, Port Arthur, Texas

Bob West

February 19, 2011

Simmons, Lamar made great move on Tubbs court

PORT ARTHUR — Terrific move on the part of Lamar University president Jimmy Simmons and everybody else involved in the process to give Billy Tubbs the lasting legacy of naming the floor at the Montagne Center the “Billy & Pat Tubbs Court.” There would, of course, have been no Montange Center had it note been for Tubbs elevating Cardinal basketball from an underfunded afterthought into a highly respected program that made waves on the national level for the better part of a decade. Pat Foster deserves some of the credit for  the success also, but it was Tubbs and his three consecutive Southland Conference champions who paved the way. Although the timing didn’t happen by design, it’s certainly appropriate that Lamar saluted its 1978-79 NCAA team on the same night the Billy & Pat Tubbs Court was anointed . . . LU basketball, as we all know, has never been the same since the Tubbs-Foster glory years and the same could be said of the Southland Conference. A league that once turned out the likes of Andrew Toney, Joe Dumars, Karl Malone, Rand White and so many Lamar greats, is the weakest I’ve ever seen it. That’s the only reason why Steve Roccaforte’s current Cardinal team still has a chance to make it to the SLC tourney. USA Today’s Sagarin ratings have the SLC 29th in its conference ratings, ahead of only the MEAC and the SWAC. Only one SLC school — Stephen F. Austin — is listed among the top 200 Division 1 teams. Lamar is a woeful No. 266. The safest bet on the NCAA tournament is that whoever represents the SLC will be relegated to one of the play-in games designed to get some of the riffraff out early.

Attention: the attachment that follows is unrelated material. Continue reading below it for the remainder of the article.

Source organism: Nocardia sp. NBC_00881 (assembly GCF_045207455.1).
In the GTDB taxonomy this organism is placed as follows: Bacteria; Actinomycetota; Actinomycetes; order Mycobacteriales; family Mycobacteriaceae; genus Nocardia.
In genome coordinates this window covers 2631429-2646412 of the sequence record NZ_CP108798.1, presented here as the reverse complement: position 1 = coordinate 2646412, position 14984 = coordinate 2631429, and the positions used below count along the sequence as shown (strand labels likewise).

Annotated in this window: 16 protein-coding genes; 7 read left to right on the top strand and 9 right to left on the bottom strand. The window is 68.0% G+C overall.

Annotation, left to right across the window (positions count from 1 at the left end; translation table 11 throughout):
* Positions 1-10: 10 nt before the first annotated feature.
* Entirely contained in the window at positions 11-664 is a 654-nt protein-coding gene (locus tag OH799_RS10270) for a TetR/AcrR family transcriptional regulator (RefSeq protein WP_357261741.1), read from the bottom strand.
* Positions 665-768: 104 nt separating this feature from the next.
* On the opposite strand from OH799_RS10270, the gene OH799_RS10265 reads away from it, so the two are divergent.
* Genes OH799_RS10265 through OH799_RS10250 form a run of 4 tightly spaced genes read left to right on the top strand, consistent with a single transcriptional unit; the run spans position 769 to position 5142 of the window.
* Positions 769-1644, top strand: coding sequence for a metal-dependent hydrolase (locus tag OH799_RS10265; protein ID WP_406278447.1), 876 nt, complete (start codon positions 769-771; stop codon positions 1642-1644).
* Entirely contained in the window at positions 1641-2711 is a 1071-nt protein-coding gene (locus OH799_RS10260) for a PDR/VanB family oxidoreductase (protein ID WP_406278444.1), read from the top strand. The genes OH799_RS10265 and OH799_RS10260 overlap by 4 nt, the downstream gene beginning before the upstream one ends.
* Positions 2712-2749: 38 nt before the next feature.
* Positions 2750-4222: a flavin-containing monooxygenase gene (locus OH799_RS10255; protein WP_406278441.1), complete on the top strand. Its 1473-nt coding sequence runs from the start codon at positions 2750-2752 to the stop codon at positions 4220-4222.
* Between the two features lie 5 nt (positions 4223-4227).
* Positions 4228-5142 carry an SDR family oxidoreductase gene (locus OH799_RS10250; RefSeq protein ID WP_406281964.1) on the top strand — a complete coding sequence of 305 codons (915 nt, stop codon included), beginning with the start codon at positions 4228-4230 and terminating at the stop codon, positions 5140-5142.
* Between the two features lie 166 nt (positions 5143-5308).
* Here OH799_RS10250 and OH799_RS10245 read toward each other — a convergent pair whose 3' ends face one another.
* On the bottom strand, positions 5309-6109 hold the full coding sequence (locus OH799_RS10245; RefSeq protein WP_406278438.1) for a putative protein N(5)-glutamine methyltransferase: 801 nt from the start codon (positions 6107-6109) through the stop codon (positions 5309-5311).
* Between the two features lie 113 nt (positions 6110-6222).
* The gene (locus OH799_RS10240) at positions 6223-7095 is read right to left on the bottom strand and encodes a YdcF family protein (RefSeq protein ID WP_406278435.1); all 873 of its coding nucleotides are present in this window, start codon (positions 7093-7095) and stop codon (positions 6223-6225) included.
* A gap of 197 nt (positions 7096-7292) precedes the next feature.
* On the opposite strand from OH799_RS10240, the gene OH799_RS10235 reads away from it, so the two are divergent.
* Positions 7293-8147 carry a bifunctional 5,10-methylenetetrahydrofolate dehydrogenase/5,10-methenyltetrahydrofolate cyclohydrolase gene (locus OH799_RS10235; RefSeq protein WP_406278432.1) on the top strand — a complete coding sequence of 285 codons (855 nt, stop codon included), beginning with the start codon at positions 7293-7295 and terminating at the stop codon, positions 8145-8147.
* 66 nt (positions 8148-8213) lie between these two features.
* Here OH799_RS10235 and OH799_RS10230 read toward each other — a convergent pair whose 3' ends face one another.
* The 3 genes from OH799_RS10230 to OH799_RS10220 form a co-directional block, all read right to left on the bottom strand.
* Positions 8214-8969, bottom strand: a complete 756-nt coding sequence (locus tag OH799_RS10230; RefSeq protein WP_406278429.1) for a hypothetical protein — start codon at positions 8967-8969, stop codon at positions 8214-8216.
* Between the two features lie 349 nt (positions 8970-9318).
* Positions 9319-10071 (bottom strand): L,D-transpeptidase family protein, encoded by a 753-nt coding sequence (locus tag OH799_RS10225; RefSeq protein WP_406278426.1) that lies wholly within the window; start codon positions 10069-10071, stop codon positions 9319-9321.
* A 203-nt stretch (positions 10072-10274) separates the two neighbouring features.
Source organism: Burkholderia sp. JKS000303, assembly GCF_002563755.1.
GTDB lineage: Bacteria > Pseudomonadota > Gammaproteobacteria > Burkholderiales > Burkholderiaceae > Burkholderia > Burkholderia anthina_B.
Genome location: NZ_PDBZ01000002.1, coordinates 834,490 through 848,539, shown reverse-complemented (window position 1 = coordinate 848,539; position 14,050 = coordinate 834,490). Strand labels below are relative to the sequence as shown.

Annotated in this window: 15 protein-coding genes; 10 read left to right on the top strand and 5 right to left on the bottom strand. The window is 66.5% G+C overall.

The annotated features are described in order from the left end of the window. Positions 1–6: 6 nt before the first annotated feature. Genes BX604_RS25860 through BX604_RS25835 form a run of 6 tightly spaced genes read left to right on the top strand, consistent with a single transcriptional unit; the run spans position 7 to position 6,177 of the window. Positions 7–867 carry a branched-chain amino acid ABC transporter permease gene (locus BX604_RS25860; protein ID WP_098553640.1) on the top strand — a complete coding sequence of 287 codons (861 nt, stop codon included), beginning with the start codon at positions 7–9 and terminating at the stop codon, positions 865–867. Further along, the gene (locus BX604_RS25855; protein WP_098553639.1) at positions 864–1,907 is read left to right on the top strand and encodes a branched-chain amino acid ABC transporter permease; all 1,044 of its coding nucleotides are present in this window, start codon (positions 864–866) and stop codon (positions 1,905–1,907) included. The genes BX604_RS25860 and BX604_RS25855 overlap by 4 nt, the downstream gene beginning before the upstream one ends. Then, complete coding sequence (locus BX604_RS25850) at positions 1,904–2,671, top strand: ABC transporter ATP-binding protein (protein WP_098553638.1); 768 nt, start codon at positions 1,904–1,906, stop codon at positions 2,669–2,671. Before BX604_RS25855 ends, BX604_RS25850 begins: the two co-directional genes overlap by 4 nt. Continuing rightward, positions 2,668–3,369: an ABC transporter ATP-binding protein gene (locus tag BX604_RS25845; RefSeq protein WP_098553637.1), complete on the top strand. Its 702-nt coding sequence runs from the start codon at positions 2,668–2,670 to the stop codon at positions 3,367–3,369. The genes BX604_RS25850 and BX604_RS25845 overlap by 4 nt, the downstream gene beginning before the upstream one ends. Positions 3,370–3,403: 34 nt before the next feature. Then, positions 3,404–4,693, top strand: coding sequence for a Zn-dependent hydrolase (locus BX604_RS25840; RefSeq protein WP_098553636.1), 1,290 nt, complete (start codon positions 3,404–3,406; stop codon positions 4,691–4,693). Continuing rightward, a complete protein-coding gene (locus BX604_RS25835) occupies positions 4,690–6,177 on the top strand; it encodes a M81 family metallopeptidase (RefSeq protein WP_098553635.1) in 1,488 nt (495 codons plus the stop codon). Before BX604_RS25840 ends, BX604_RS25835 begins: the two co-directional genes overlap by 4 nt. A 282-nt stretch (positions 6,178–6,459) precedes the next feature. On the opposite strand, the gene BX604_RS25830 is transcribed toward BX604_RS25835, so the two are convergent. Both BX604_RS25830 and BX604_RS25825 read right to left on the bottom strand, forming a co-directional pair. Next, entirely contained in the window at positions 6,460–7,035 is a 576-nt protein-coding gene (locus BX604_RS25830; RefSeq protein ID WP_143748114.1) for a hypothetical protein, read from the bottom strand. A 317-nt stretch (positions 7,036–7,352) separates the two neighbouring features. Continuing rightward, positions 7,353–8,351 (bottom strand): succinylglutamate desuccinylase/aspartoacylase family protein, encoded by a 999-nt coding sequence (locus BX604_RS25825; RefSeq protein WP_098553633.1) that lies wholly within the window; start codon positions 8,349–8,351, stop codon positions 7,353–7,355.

Former Nederland High School quarterback Don Clayton, who did a remarkable job building a powerful program from scratch at Katy Cinco Ranch, has been named head coach of the South team in the Texas High School Coaches Association All-Star game July 27 in Fort Worth. Clayton will also be coaching the Texas team against a team of Louisiana All-Stars in the June 11 Bayou Bowl in Baytown. That staff will have a distinct Mid-County flavor, as Kingwood head coach Dougald McDougald will be coaching the defense. McDougald was a schoolboy star at PN-G . . . The passing of Les Ledet at age 81 last week in Flower Mound had sports overtones. Area old timers remember Ledet, one of Southeast Texas’ all-time great radio personalities, as the voice of the minor league baseball Port Arthur Seahawks in the 1950s. Ledet did the team’s home games from Seahawks Stadium at the corner of Gulfway Dr. and Stadium Rd. with then PA News sports editor Dick Oliver. On the Seahawks road games he’d re-create the action based on a teletype feed, much the way former president Ronald Reagan did when he broadcast minor league games. Ledet always drew chuckles when he’d tell how he managed things when there were delays receiving the teletype details. “There were a lot of foul balls,” he’d say . . . Jerry Jones, rightfully so, is never going to live down the negatives surrounding the fleecing of fans at Super Bowl XLV. Jethro even got a couple of mentions last week on a sarcastic blog about what noted sports figures did on Valentine’s Day. Read them and laugh. “Jerry Jones: Invited 15 friends to a Valentine’s dinner, but only had 12 place settings. Jerry Jones: Rented out a strip club for him and 100 of his closest buddies. They found out when they got there that the club only seats 75.”